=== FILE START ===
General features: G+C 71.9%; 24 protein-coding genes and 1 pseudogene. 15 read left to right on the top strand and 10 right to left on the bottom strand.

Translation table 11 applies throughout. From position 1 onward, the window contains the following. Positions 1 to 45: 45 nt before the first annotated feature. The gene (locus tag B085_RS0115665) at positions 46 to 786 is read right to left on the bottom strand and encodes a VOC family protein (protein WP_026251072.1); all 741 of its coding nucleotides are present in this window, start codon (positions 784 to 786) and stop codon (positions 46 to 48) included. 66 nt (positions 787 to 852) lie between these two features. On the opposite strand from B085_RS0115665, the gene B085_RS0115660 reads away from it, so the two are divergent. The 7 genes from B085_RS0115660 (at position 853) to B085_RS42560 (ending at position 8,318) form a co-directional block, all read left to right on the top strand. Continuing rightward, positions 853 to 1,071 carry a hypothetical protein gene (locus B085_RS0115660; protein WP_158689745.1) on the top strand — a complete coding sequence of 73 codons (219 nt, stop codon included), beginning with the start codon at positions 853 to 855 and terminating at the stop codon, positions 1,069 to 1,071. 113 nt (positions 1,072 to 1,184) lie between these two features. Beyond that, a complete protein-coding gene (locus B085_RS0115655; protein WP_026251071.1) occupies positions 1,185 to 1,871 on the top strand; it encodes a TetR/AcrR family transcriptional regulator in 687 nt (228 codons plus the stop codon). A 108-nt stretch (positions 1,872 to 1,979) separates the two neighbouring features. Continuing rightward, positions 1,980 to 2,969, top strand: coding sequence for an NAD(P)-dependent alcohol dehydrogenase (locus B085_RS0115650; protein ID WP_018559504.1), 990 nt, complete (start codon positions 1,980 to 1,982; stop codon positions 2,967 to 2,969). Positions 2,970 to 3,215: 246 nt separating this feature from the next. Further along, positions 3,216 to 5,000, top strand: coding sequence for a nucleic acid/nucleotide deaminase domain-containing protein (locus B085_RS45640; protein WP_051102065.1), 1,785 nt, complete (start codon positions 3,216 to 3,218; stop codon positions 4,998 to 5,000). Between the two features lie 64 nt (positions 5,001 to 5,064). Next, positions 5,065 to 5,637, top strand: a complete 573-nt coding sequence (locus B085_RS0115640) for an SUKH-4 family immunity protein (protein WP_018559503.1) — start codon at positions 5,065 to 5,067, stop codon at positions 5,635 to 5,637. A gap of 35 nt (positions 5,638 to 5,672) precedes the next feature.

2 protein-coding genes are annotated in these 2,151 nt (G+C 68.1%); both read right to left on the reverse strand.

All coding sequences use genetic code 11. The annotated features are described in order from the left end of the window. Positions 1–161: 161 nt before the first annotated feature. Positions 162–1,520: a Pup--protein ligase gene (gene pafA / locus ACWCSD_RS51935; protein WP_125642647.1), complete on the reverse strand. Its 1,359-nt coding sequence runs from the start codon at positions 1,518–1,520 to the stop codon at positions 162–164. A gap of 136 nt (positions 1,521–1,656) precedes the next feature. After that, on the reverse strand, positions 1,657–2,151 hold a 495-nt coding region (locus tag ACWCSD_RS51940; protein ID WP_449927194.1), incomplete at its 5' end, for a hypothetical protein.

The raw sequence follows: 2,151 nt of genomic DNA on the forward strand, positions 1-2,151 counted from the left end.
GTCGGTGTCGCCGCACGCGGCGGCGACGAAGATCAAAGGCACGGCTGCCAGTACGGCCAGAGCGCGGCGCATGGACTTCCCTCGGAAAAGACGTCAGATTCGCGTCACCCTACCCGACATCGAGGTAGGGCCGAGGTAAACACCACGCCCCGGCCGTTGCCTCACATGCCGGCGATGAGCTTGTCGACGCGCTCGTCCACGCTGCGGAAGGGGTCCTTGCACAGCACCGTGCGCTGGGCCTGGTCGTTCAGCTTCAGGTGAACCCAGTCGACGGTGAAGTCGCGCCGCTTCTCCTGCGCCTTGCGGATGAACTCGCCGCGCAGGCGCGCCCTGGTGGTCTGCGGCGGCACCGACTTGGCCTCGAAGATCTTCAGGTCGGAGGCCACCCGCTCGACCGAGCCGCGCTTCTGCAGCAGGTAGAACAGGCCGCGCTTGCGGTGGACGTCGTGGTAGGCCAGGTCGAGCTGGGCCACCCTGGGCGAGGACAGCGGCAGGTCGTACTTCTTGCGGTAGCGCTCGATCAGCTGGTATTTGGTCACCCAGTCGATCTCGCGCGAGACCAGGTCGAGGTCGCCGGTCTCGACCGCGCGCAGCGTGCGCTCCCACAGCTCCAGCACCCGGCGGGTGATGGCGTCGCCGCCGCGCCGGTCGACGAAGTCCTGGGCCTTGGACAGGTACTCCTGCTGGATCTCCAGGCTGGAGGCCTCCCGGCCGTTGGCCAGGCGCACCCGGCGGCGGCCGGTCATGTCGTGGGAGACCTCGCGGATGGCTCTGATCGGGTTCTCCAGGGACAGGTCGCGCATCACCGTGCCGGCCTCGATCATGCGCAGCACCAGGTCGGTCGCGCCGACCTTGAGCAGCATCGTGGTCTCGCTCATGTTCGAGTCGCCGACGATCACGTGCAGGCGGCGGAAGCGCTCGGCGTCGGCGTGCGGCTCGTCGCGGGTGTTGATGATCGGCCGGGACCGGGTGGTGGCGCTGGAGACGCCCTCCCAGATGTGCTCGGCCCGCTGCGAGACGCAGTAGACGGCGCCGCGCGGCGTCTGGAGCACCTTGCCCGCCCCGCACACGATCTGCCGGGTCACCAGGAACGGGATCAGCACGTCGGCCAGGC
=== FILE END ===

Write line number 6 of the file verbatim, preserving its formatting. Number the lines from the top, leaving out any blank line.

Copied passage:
GTCGGTGTCGCCGCACGCGGCGGCGACGAAGATCAAAGGCACGGCTGCCAGTACGGCCAGAGCGCGGCGCATGGACTTCCCTCGGAAAAGACGTCAGATTCGCGTCACCCTACCCGACATCGAGGTAGGGCCGAGGTAAACACCACGCCCCGGCCGTTGCCTCACATGCCGGCGATGAGCTTGTCGACGCGCTCGTCCACGCTGCGGAAGGGGTCCTTGCACAGCACCGTGCGCTGGGCCTGGTCGTTCAGCTTCAGGTGAACCCAGTCGACGGTGAAGTCGCGCCGCTTCTCCTGCGCCTTGCGGATGAACTCGCCGCGCAGGCGCGCCCTGGTGGTCTGCGGCGGCACCGACTTGGCCTCGAAGATCTTCAGGTCGGAGGCCACCCGCTCGACCGAGCCGCGCTTCTGCAGCAGGTAGAACAGGCCGCGCTTGCGGTGGACGTCGTGGTAGGCCAGGTCGAGCTGGGCCACCCTGGGCGAGGACAGCGGCAGGTCGTACTTCTTGCGGTAGCGCTCGATCAGCTGGTATTTGGTCACCCAGTCGATCTCGCGCGAGACCAGGTCGAGGTCGCCGGTCTCGACCGCGCGCAGCGTGCGCTCCCACAGCTCCAGCACCCGGCGGGTGATGGCGTCGCCGCCGCGCCGGTCGACGAAGTCCTGGGCCTTGGACAGGTACTCCTGCTGGATCTCCAGGCTGGAGGCCTCCCGGCCGTTGGCCAGGCGCACCCGGCGGCGGCCGGTCATGTCGTGGGAGACCTCGCGGATGGCTCTGATCGGGTTCTCCAGGGACAGGTCGCGCATCACCGTGCCGGCCTCGATCATGCGCAGCACCAGGTCGGTCGCGCCGACCTTGAGCAGCATCGTGGTCTCGCTCATGTTCGAGTCGCCGACGATCACGTGCAGGCGGCGGAAGCGCTCGGCGTCGGCGTGCGGCTCGTCGCGGGTGTTGATGATCGGCCGGGACCGGGTGGTGGCGCTGGAGACGCCCTCCCAGATGTGCTCGGCCCGCTGCGAGACGCAGTAGACGGCGCCGCGCGGCGTCTGGAGCACCTTGCCCGCCCCGCACACGATCTGCCGGGTCACCAGGAACGGGATCAGCACGTCGGCCAGGC